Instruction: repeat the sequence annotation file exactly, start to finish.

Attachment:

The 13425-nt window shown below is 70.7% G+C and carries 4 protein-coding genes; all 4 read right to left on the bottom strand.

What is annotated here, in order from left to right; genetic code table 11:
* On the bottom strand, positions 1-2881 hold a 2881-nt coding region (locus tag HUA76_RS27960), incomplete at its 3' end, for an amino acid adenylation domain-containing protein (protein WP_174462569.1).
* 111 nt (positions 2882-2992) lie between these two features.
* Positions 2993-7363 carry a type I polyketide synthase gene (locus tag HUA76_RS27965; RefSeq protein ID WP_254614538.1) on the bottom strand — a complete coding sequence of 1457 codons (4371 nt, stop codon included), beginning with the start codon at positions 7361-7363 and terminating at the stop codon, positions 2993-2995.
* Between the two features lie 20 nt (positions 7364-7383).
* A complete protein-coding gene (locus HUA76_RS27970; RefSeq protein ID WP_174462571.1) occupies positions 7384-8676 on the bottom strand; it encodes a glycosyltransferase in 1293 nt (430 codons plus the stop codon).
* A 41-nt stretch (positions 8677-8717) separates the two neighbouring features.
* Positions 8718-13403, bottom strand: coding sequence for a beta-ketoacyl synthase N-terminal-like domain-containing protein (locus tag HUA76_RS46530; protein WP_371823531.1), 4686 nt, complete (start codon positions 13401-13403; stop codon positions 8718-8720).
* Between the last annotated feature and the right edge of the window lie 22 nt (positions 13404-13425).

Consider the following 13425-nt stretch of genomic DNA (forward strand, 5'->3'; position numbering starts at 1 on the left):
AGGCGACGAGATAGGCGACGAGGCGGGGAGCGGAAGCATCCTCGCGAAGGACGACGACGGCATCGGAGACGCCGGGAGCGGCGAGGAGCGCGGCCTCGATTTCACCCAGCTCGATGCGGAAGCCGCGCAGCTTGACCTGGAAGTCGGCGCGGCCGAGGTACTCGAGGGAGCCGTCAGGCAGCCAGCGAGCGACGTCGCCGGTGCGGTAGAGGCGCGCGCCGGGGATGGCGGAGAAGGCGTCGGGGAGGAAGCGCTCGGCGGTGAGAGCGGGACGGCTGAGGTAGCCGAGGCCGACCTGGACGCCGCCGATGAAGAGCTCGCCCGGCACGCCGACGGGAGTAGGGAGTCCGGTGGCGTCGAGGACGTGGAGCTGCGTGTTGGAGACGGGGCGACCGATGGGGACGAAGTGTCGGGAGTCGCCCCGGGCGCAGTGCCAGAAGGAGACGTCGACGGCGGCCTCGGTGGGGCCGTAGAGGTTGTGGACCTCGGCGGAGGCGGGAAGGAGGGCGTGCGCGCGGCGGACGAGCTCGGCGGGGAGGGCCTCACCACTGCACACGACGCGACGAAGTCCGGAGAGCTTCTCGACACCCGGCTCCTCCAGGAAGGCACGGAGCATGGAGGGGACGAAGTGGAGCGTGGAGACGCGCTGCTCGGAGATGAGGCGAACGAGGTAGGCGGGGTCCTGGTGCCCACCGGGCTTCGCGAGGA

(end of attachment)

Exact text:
The 13425-nt window shown below is 70.7% G+C and carries 4 protein-coding genes; all 4 read right to left on the bottom strand.

What is annotated here, in order from left to right; genetic code table 11:
* On the bottom strand, positions 1-2881 hold a 2881-nt coding region (locus tag HUA76_RS27960), incomplete at its 3' end, for an amino acid adenylation domain-containing protein (protein WP_174462569.1).
* 111 nt (positions 2882-2992) lie between these two features.
* Positions 2993-7363 carry a type I polyketide synthase gene (locus tag HUA76_RS27965; RefSeq protein ID WP_254614538.1) on the bottom strand — a complete coding sequence of 1457 codons (4371 nt, stop codon included), beginning with the start codon at positions 7361-7363 and terminating at the stop codon, positions 2993-2995.
* Between the two features lie 20 nt (positions 7364-7383).
* A complete protein-coding gene (locus HUA76_RS27970; RefSeq protein ID WP_174462571.1) occupies positions 7384-8676 on the bottom strand; it encodes a glycosyltransferase in 1293 nt (430 codons plus the stop codon).
* A 41-nt stretch (positions 8677-8717) separates the two neighbouring features.
* Positions 8718-13403, bottom strand: coding sequence for a beta-ketoacyl synthase N-terminal-like domain-containing protein (locus tag HUA76_RS46530; protein WP_371823531.1), 4686 nt, complete (start codon positions 13401-13403; stop codon positions 8718-8720).
* Between the last annotated feature and the right edge of the window lie 22 nt (positions 13404-13425).

Consider the following 13425-nt stretch of genomic DNA (forward strand, 5'->3'; position numbering starts at 1 on the left):
AGGCGACGAGATAGGCGACGAGGCGGGGAGCGGAAGCATCCTCGCGAAGGACGACGACGGCATCGGAGACGCCGGGAGCGGCGAGGAGCGCGGCCTCGATTTCACCCAGCTCGATGCGGAAGCCGCGCAGCTTGACCTGGAAGTCGGCGCGGCCGAGGTACTCGAGGGAGCCGTCAGGCAGCCAGCGAGCGACGTCGCCGGTGCGGTAGAGGCGCGCGCCGGGGATGGCGGAGAAGGCGTCGGGGAGGAAGCGCTCGGCGGTGAGAGCGGGACGGCTGAGGTAGCCGAGGCCGACCTGGACGCCGCCGATGAAGAGCTCGCCCGGCACGCCGACGGGAGTAGGGAGTCCGGTGGCGTCGAGGACGTGGAGCTGCGTGTTGGAGACGGGGCGACCGATGGGGACGAAGTGTCGGGAGTCGCCCCGGGCGCAGTGCCAGAAGGAGACGTCGACGGCGGCCTCGGTGGGGCCGTAGAGGTTGTGGACCTCGGCGGAGGCGGGAAGGAGGGCGTGCGCGCGGCGGACGAGCTCGGCGGGGAGGGCCTCACCACTGCACACGACGCGACGAAGTCCGGAGAGCTTCTCGACACCCGGCTCCTCCAGGAAGGCACGGAGCATGGAGGGGACGAAGTGGAGCGTGGAGACGCGCTGCTCGGAGATGAGGCGAACGAGGTAGGCGGGGTCCTGGTGCCCACCGGGCTTCGCGAGGA